The greatest obstacle for big data in healthcare is the variation in types of data collected during usual care. For example, patient demographics, measures, treatments and outcomes. Typically, data resides across multiple databases and in different formats. This can lead to difficulties in seeing the whole picture.
Information is often recorded in such a way that it makes it difficult for AI algorithms to identify patterns. For example, one clinician’s records may contain different terminology from another’s. This problem is amplified when we are searching for patterns in data that comes from different NHS trusts.
Misapplication of data
Patterns found in patient-population data may be biased towards or against one particular patient group.
Even when computer systems are working beyond human accuracy levels, very few are 100 per cent accurate.
If AI is used to diagnose a tumour on an MRI scan, and a decision-support system advises the clinician of the diagnosis, who is to blame for this mistake?
Regulation of AI is extremely important but has so far been left in the hands of AI researchers and companies. Regulation infrastructure is only just being formed. There is much to gain from developing an ethical framework for implementing AI techniques in the NHS. Adherence to ethical principles promotes confidence among clinicians and patients.
There is a growing understanding of how to design systems that can lead to better insights and improved treatments while minimising risk and protecting personal data. Following an appropriate governance framework should minimise the misapplication of AI technology and ensure such systems are directed towards the needs of patients. Engagement by clinicians is key to ensuring AI is safe, ethical and effective.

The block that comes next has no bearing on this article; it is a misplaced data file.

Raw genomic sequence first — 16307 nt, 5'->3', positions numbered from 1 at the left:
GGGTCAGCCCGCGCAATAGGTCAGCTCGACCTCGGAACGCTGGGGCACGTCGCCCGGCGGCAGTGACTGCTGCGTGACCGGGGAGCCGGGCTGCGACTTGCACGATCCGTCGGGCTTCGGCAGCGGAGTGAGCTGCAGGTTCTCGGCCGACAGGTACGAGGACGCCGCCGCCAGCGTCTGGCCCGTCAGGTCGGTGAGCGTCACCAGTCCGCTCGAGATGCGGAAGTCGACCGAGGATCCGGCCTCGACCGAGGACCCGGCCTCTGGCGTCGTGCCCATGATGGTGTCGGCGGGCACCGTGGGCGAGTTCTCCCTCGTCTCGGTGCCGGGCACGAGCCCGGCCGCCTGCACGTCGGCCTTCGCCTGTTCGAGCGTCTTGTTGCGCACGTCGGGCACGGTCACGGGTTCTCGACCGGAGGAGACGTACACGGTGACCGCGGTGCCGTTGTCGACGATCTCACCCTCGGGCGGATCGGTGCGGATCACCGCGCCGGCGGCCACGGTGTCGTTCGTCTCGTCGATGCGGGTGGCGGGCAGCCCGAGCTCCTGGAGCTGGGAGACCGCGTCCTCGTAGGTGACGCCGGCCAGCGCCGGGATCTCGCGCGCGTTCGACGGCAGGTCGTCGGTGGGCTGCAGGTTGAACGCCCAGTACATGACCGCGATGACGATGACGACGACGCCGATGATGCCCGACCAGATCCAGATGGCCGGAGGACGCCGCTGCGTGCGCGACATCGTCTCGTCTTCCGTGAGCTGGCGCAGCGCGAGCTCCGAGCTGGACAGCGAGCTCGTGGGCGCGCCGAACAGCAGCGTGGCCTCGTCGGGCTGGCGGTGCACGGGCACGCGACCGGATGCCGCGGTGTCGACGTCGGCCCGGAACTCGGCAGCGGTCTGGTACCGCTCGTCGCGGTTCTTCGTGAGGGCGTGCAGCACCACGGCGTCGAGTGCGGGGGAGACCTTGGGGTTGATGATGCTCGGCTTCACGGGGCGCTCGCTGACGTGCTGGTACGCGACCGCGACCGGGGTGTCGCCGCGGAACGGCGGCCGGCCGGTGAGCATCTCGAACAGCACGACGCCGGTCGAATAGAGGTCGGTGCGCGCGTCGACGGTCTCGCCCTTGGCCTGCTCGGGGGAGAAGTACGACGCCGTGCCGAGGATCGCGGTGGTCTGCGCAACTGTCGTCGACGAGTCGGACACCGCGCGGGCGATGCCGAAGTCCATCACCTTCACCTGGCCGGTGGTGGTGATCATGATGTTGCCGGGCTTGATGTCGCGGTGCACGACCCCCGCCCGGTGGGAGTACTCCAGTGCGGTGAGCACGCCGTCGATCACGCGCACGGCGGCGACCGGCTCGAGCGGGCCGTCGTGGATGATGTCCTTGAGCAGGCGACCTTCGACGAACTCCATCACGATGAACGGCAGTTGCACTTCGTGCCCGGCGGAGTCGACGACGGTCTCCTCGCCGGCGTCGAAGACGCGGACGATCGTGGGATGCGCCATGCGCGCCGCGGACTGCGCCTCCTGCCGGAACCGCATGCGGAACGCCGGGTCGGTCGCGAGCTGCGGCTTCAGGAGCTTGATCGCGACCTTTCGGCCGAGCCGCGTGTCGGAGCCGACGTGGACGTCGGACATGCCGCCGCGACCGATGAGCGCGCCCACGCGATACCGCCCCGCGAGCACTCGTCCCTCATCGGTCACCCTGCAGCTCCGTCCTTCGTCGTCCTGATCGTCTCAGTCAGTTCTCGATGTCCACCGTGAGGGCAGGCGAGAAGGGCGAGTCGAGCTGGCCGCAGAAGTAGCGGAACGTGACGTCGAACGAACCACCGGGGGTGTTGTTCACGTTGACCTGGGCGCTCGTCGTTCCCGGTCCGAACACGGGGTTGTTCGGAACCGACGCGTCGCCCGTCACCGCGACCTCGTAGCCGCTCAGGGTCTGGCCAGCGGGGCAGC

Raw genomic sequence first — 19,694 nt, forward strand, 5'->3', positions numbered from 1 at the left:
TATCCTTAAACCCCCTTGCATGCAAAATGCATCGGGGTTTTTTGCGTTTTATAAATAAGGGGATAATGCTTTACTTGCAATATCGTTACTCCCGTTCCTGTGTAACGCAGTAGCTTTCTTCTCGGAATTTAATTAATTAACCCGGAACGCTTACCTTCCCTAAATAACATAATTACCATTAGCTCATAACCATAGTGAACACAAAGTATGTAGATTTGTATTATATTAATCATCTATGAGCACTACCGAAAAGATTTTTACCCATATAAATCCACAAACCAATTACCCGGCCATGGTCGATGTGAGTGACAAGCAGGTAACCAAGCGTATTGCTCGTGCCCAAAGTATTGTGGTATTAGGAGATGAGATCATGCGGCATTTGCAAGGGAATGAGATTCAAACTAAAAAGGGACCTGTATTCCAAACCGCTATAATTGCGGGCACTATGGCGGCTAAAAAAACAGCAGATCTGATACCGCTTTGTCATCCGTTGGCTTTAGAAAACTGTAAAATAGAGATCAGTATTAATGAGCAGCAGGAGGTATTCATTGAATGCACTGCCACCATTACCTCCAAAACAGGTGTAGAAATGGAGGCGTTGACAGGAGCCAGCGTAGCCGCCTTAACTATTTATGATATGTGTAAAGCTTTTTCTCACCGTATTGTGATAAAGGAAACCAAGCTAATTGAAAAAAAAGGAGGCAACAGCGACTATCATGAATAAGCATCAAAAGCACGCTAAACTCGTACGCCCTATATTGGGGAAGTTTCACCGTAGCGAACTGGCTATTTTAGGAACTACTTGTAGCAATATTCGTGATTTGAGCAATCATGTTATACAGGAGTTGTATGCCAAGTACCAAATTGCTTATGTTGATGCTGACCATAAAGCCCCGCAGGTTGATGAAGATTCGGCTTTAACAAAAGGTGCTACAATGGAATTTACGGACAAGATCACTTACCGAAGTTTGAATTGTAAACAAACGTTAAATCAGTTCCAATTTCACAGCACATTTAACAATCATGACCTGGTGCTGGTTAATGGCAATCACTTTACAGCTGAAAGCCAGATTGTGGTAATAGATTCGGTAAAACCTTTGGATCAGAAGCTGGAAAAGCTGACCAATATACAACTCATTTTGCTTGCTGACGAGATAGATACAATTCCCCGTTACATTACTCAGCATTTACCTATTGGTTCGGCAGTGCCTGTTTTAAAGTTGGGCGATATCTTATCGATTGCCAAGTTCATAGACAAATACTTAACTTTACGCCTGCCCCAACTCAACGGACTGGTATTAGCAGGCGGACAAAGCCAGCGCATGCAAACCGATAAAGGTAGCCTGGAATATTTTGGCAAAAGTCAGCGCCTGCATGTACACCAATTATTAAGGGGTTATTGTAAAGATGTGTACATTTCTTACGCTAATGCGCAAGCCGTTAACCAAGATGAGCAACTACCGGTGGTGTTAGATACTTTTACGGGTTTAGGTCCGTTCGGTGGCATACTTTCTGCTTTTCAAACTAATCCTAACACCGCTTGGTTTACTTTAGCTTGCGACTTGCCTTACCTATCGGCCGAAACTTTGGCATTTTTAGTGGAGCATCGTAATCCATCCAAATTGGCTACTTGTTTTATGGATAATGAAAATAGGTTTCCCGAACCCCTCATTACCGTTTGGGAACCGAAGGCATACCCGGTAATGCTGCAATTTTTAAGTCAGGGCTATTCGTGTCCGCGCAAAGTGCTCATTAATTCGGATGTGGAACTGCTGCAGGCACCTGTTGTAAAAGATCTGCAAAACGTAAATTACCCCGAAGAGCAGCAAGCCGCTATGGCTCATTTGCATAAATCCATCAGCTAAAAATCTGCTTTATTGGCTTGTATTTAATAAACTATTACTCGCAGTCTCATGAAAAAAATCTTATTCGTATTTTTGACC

People also need to know their privacy and rights are safeguarded. They need to understand how and when data about them is used and shared. One way to ensure due consideration is given to the use of personal data is through a data protection impact assessment (DPIA). For more information on DPIAs see the Information Commissioner’s Office website.
Machines + humans
Healthcare professionals are key members of the interdisciplinary data science team. To harness the potential of big data and inform and improve the way we deliver care, healthcare workers need the skills necessary to translate problems into analytical questions and ensure that insights generated translate into impact for the organisation (Henke et al 2018, Topol 2019).
AI is a tool that humans can use to facilitate better patient care. However, AI cannot work alone. Humans (both the NHS workforce and service users) provide the context required to extrapolate AI outputs into real life. Only through a human lens can AI effectively benefit healthcare; and only collaboratively can the future healthcare environment flourish.
Artificial intelligence (AI): a computer’s ability to perform tasks normally requiring human intelligence
Big data: large amounts of patient information that can be analysed to identify patterns related to patient behaviour and outcomes
Data mining: the examination and analysis of large amounts of patient data in existing databases
Descriptive analytics: examining data to discover previously unknown patterns
Machine learning: a field of study that gives computers the ability to learn without being explicitly programmed
NHSX: a new unit, consisting of teams from the Department of Health and Social Care, NHS England and NHS Improvement, that is driving forward the digital transformation of health and social care
Predictive analytics: examining data to predict events or outcomes
Aumueller J (2019) How artificial intelligence can revolutionise healthcare. Health Europa Quarterly. 13, 10, 228-229.
Henke N, Levine J, McInerney P (2018) You don’t have to be a data scientist to fill this must-have analytics role. Harvard Business Review. February 5.
Samuel AL (1959) Some studies in machine learning using the game of checkers. IBM Journal of Research and Development. 44, 1, 210-229.
Tack C (2019) Artificial intelligence and machine learning applications in musculoskeletal physiotherapy. Musculoskeletal Science and Practice. 1, 39, 164-169.
Edited by Daniel Allen